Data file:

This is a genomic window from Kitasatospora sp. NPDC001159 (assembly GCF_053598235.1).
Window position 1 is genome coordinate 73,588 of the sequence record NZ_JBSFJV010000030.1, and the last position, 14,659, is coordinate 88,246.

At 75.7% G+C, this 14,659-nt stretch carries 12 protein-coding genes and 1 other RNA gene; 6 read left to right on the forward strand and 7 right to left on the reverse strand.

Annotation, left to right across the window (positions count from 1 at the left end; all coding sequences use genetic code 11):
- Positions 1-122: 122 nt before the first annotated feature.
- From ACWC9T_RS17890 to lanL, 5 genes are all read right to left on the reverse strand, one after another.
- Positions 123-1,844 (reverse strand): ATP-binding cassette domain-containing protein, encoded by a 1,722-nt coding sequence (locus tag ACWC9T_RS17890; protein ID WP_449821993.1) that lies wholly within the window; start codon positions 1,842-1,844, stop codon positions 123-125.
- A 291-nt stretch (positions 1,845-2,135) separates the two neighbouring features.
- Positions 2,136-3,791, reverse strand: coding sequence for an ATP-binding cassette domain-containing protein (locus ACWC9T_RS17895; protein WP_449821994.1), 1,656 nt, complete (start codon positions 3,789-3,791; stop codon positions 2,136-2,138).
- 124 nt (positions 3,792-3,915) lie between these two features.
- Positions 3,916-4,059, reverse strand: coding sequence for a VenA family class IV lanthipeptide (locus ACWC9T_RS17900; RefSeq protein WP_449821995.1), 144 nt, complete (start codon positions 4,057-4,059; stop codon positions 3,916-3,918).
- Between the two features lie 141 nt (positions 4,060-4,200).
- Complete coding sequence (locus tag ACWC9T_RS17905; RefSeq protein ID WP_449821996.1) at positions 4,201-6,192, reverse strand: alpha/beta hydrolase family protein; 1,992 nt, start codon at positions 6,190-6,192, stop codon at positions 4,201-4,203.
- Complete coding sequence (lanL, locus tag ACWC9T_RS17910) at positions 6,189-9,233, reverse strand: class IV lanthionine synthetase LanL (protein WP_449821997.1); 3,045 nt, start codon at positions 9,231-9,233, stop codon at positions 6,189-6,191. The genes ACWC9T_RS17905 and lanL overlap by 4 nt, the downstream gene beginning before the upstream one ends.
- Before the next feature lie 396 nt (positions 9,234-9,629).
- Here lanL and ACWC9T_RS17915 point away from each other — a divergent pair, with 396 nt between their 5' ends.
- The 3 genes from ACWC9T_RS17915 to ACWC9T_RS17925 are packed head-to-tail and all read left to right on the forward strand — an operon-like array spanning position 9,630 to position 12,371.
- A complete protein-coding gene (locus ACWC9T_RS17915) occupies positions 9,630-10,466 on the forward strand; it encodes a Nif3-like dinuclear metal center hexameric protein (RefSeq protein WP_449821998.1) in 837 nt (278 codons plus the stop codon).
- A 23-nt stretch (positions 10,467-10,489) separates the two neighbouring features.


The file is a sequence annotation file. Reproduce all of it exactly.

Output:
This is a genomic window from Kitasatospora sp. NPDC001159 (assembly GCF_053598235.1).
Window position 1 is genome coordinate 73,588 of the sequence record NZ_JBSFJV010000030.1, and the last position, 14,659, is coordinate 88,246.

At 75.7% G+C, this 14,659-nt stretch carries 12 protein-coding genes and 1 other RNA gene; 6 read left to right on the forward strand and 7 right to left on the reverse strand.

Annotation, left to right across the window (positions count from 1 at the left end; all coding sequences use genetic code 11):
- Positions 1-122: 122 nt before the first annotated feature.
- From ACWC9T_RS17890 to lanL, 5 genes are all read right to left on the reverse strand, one after another.
- Positions 123-1,844 (reverse strand): ATP-binding cassette domain-containing protein, encoded by a 1,722-nt coding sequence (locus tag ACWC9T_RS17890; protein ID WP_449821993.1) that lies wholly within the window; start codon positions 1,842-1,844, stop codon positions 123-125.
- A 291-nt stretch (positions 1,845-2,135) separates the two neighbouring features.
- Positions 2,136-3,791, reverse strand: coding sequence for an ATP-binding cassette domain-containing protein (locus ACWC9T_RS17895; protein WP_449821994.1), 1,656 nt, complete (start codon positions 3,789-3,791; stop codon positions 2,136-2,138).
- 124 nt (positions 3,792-3,915) lie between these two features.
- Positions 3,916-4,059, reverse strand: coding sequence for a VenA family class IV lanthipeptide (locus ACWC9T_RS17900; RefSeq protein WP_449821995.1), 144 nt, complete (start codon positions 4,057-4,059; stop codon positions 3,916-3,918).
- Between the two features lie 141 nt (positions 4,060-4,200).
- Complete coding sequence (locus tag ACWC9T_RS17905; RefSeq protein ID WP_449821996.1) at positions 4,201-6,192, reverse strand: alpha/beta hydrolase family protein; 1,992 nt, start codon at positions 6,190-6,192, stop codon at positions 4,201-4,203.
- Complete coding sequence (lanL, locus tag ACWC9T_RS17910) at positions 6,189-9,233, reverse strand: class IV lanthionine synthetase LanL (protein WP_449821997.1); 3,045 nt, start codon at positions 9,231-9,233, stop codon at positions 6,189-6,191. The genes ACWC9T_RS17905 and lanL overlap by 4 nt, the downstream gene beginning before the upstream one ends.
- Before the next feature lie 396 nt (positions 9,234-9,629).
- Here lanL and ACWC9T_RS17915 point away from each other — a divergent pair, with 396 nt between their 5' ends.
- The 3 genes from ACWC9T_RS17915 to ACWC9T_RS17925 are packed head-to-tail and all read left to right on the forward strand — an operon-like array spanning position 9,630 to position 12,371.
- A complete protein-coding gene (locus ACWC9T_RS17915) occupies positions 9,630-10,466 on the forward strand; it encodes a Nif3-like dinuclear metal center hexameric protein (RefSeq protein WP_449821998.1) in 837 nt (278 codons plus the stop codon).
- A 23-nt stretch (positions 10,467-10,489) separates the two neighbouring features.